The Refugee Convention is dead: let’s bury it and start again
In the past decade, there’s been a shift away from international norms for protecting people displaced by war and persecution. What would it take to fix this?
The 1951 Refugee Convention is dead; all that remains is to formally bury it.
For too long, the convention, which defines the term ‘refugee’ as well as his or her rights, has been more honoured in the breach than the observance. So has the 1967 protocol to the convention, which broadened refugees’ rights by removing geographical restrictions — the original convention applied only to Europe — and giving people fleeing persecution anywhere equal claim to international protection.
The list of countries brazenly flouting the convention is long — and growing longer — even though a newly published flagship report by the International Organisation for Migration (IOM), the UN migration agency, says that the vast majority of people in the world (96.4%) continue to live in the country in which they were born. The World Migration Report 2022 adds that “trafficked migrants represent a small share of the 281 million international migrants in 2020” and that the pandemic had reduced the overall number of international migrants by roughly two million.
Even so, the fear of migrants — particularly those who may become asylum seekers and then be recognised as refugees — runs high, especially in the affluent West.
The UK is pushing ahead with a controversial immigration bill. Immigration lawyers say that the proposed law will penalise asylum seekers for having reached Britain by an illegal route, the only means available to most people. A 95-page legal opinion commissioned by Freedom from Torture, a human rights group, said that the British bill is potentially in breach of articles 31 and 33 of the Refugee Convention and that penalising asylum seekers — with a prison sentence of up to four years for entering the UK without a visa, for instance — negates its very “core”.
The lawyers added: “The basis for the attack on irregular arrival is that refugees should use safe legal routes. But there are no such safe legal routes. There is no such thing as a refugee visa.”
Despite sustained, pointed and legitimate criticism of the bill, it continues to move through the legislative process. Meanwhile, the British home secretary, Priti Patel, proudly heralded it on her Twitter account and described it as “ strengthening our borders”. For more than a year, Patel has reportedly been exploring a range of options to keep asylum seekers away from Britain. These include transporting them to processing centres on Ascension Island in the south Atlantic, or in Papua New Guinea, Moldova or Morocco — though no such arrangements have yet been formalised.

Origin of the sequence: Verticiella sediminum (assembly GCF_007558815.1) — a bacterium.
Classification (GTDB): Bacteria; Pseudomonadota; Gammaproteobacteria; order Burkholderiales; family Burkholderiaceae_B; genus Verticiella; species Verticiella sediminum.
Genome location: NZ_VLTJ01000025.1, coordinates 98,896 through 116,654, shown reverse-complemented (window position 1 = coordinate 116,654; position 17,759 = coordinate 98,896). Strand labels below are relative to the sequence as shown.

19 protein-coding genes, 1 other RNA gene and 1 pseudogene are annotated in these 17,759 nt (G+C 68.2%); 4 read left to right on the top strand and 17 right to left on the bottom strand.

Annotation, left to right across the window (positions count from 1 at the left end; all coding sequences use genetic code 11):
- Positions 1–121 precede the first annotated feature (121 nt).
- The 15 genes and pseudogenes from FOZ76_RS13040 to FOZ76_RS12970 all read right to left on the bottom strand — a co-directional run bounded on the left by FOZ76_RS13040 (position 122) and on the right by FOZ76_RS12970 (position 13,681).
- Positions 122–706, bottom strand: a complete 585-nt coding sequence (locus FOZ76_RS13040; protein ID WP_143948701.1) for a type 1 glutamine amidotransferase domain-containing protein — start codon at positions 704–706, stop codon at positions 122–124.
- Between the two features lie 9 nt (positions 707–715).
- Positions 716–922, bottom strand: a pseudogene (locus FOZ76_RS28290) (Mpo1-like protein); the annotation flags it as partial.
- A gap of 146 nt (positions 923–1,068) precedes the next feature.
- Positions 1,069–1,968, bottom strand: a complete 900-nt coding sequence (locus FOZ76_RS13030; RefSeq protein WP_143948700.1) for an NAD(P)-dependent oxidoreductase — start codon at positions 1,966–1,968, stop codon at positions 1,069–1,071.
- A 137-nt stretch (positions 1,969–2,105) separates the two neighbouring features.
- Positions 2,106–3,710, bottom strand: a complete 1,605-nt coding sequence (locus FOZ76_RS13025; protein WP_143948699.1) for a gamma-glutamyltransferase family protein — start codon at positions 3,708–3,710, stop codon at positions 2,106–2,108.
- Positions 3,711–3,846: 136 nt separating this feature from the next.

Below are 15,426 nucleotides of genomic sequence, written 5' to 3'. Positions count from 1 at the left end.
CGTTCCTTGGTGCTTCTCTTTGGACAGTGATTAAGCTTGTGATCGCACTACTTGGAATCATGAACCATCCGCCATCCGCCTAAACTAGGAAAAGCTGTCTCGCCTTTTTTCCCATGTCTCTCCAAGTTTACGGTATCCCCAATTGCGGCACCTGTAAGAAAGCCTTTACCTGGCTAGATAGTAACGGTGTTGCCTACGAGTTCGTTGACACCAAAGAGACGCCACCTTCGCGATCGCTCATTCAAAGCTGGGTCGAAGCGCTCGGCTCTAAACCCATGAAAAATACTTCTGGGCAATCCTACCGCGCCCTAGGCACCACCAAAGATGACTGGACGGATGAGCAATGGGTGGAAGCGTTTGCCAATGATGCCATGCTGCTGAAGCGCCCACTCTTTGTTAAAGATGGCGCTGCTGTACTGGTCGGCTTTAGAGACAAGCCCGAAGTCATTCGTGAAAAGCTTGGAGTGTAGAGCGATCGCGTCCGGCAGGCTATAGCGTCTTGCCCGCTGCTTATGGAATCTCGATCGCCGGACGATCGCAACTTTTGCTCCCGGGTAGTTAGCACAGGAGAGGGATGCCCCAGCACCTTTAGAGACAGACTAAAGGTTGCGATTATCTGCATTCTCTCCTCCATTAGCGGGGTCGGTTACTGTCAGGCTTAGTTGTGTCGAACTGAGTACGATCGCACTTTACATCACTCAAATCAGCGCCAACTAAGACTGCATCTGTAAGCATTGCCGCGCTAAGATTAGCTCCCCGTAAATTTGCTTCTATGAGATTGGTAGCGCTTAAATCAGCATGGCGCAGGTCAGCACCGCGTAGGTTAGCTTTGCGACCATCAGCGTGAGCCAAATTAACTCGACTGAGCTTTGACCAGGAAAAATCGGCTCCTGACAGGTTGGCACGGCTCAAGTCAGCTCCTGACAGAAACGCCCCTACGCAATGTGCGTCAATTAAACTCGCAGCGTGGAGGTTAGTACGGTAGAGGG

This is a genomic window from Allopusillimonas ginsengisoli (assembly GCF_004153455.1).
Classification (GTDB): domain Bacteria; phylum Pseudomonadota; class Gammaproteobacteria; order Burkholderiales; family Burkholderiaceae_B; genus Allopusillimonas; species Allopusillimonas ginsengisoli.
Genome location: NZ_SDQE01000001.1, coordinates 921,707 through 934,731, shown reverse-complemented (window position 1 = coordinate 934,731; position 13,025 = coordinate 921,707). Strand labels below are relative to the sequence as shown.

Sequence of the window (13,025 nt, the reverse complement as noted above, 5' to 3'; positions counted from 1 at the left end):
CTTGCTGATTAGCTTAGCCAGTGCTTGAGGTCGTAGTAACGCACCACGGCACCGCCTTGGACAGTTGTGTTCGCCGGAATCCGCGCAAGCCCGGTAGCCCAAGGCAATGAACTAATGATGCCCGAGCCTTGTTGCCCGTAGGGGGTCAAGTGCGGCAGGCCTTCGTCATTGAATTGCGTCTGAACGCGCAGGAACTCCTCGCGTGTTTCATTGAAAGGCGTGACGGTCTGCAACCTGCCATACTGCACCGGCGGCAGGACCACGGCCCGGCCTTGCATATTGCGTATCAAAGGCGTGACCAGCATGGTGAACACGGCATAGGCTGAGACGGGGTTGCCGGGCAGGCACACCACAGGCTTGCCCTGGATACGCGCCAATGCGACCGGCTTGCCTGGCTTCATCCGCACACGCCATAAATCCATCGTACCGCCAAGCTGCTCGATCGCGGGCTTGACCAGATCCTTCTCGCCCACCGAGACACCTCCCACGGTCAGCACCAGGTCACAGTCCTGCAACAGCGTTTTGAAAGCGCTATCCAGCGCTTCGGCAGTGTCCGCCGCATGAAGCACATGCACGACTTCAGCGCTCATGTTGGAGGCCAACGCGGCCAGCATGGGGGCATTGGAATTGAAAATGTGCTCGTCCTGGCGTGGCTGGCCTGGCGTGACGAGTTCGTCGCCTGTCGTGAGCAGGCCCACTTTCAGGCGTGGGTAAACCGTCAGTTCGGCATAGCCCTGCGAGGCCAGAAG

Refugees keep out
For the better part of a decade, the European Union (EU) has also been prioritising policies that go against the spirit of the Refugee Convention. After a record 1.3 million people, mainly from war-torn Syria, sought refuge in Europe in 2015, the EU tied aid for transit countries to improving migration management. In November 2015, the EU began to pay out € 3bn to Turkey in exchange for “the rapid return [to Turkey] of all migrants not in need of international protection”. In April 2017, the EU Trust Fund for Africa said it would spend €90m in Libya for “protecting and assisting migrants… managing migrant flows through the southern Libyan border [and] increased cooperation with Egypt, Tunisia and Algeria”. In June 2018, European leaders began exploring “ regional disembarkation arrangements “ for migrants in the Middle East and Africa. Though the bloc spoke of “post-disembarkation processing in full respect of international law and human rights”, the objective of this and the previous initiatives was clear — to keep the uninvited off European soil.
The EU and Britain are taking a familiar trail, one blazed by Australia back in 2013. That was when the prime minister, Kevin Rudd, declared: “From now any asylum seeker who arrives in Australia by boat will have no chance of being settled in Australia as refugees.” Asylum seekers were shunted off to Papua New Guinea and Nauru, with whom Australia signed so-called ‘regional resettlement’ agreements, the earliest versions of Europe’s disembarkation arrangements and Britain’s planned offshore refugee processing centres. Successful applicants could seek residency on either of those Pacific islands but would never set foot on Australian soil.
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